Jesus Land: A Memoir

If you want to know what hell on earth is like, just read the incredibly haunting story by Julia Scheeres called Jesus Land: A Memoir. The novel is her personal memoir of growing up in a very strict religious home with unloving (“She has never told me she loves me, or drawn me to her in an embrace. Never touched me with tenderness whatsoever.”) and unforgiving parents who put God, Jesus, religion and missionary work above anything and anyone else.

The first part is entitled IN GOD WE TRUST where Julia Scheeres writes about her upbringing and her MOTHER who only looks forward to the day they all leave home so that all she has left is God, her FATHER who beats her black adopted brothers with a belt and brakes the younger brother’s arm, her OLDER BROTHER (Jerome) who repeatedly forces himself on her because “you’re not really my sister” and even sets her up so that his friends can attempt to rape her one afternoon (luckily, they failed). And then there’s her other adopted black brother (David) who is the novel’s other main character and Julia’s best friend in the world (they’re practically soul mates).

Growing up in that kind of house and with that kind of family it seems only natural that the kids rebel. Act out. Do everything that is forbidden.

If Mother could only see me now: naked, drunk, listening to rock music and reading Glamour magazine. For shame! she’d say, and the thought of her pinched face makes me laugh.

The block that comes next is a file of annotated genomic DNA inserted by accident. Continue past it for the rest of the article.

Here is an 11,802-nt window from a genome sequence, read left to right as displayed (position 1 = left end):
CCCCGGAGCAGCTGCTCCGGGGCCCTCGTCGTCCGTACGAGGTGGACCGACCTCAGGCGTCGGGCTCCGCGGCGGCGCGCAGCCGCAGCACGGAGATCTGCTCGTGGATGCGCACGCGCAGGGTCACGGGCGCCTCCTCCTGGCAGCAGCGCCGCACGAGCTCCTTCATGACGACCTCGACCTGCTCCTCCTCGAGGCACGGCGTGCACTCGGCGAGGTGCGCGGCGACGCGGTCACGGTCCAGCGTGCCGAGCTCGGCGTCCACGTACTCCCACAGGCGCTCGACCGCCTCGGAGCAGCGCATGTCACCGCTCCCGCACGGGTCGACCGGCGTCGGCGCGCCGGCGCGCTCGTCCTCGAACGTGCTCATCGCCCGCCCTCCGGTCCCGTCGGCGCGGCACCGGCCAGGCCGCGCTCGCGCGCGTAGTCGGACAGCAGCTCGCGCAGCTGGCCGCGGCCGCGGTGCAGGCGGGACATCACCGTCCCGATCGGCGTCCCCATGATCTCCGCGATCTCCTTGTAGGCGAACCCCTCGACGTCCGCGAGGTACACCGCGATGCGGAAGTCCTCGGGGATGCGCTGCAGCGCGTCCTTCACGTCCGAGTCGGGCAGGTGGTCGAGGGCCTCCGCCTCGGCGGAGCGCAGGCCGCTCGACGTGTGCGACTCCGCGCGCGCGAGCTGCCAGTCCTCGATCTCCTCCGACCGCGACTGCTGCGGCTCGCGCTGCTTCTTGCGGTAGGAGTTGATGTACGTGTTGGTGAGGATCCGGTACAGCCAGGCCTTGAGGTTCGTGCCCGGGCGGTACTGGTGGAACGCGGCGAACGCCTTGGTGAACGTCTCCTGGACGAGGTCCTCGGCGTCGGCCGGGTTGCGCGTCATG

The first part of the novel deals with many themes such as racism, anger, abuse and religion.

The second part is entitled TRUST NO ONE. After reaching a burning point with their parents, both Julia and David are sent to a Christian reform school in the Dominican Republic. David goes first (after acting out against his mother, after taking a beating from his dad with a 2×4 that breaks his arm and after trying to cut his wrists to commit suicide).

“David cut himself,” I say over the TV report, gripping the counter with both hands; the words are hard to say.

(…) “Tell him to put a Band-Aid on it,” she (the MOTHER) says.

(…) “He cut his wrist!” I yell, cupping my hands around my mouth as if she were half a mile away. She exhales exasperated. “Why can’t I just have one day of peace?”

And then later…

“Well, are you taking him to the hospital?” I ask.

She (the MOTHER) snorts and jerks the salt shaker over the skillet. “They’re just surface cuts,” she says. “If you want to kill yourself, you slice down, not sideways.” (…)

“But doesn’t he need…”

“He’s just trying to get attention. Ignore him.”

David leaves after New Year’s and things start taking a turn for the worse for Julia. She leaves home, moves in with her other brother and finds a part time job. Then her mother calls, sobbing because their dog died (“I loved that dog,” my mother wailed on the phone. “And you killed her.”)…

It was my mother – who had never in my seventeen years told me that she loved me – getting all lathered up over the dog.

A few hours later, I was arrested.